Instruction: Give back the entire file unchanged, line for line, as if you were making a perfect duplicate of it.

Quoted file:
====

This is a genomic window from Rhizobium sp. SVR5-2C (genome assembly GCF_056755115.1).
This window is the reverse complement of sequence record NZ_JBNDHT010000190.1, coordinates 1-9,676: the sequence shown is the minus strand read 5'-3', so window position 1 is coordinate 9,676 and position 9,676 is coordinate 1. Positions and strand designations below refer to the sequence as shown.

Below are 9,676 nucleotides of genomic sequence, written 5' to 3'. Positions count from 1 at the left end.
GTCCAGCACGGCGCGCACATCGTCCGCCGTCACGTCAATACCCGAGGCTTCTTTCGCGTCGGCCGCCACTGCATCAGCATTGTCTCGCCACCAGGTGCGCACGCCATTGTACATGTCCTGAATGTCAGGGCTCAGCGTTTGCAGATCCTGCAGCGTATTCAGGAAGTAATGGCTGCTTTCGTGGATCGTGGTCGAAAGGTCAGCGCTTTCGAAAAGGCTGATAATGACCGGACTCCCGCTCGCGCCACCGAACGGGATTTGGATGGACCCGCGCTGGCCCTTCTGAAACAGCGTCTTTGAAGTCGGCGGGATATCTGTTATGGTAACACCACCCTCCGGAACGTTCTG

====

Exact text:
This is a genomic window from Rhizobium sp. SVR5-2C (genome assembly GCF_056755115.1).
This window is the reverse complement of sequence record NZ_JBNDHT010000190.1, coordinates 1-9,676: the sequence shown is the minus strand read 5'-3', so window position 1 is coordinate 9,676 and position 9,676 is coordinate 1. Positions and strand designations below refer to the sequence as shown.

Below are 9,676 nucleotides of genomic sequence, written 5' to 3'. Positions count from 1 at the left end.
GTCCAGCACGGCGCGCACATCGTCCGCCGTCACGTCAATACCCGAGGCTTCTTTCGCGTCGGCCGCCACTGCATCAGCATTGTCTCGCCACCAGGTGCGCACGCCATTGTACATGTCCTGAATGTCAGGGCTCAGCGTTTGCAGATCCTGCAGCGTATTCAGGAAGTAATGGCTGCTTTCGTGGATCGTGGTCGAAAGGTCAGCGCTTTCGAAAAGGCTGATAATGACCGGACTCCCGCTCGCGCCACCGAACGGGATTTGGATGGACCCGCGCTGGCCCTTCTGAAACAGCGTCTTTGAAGTCGGCGGGATATCTGTTATGGTAACACCACCCTCCGGAACGTTCTG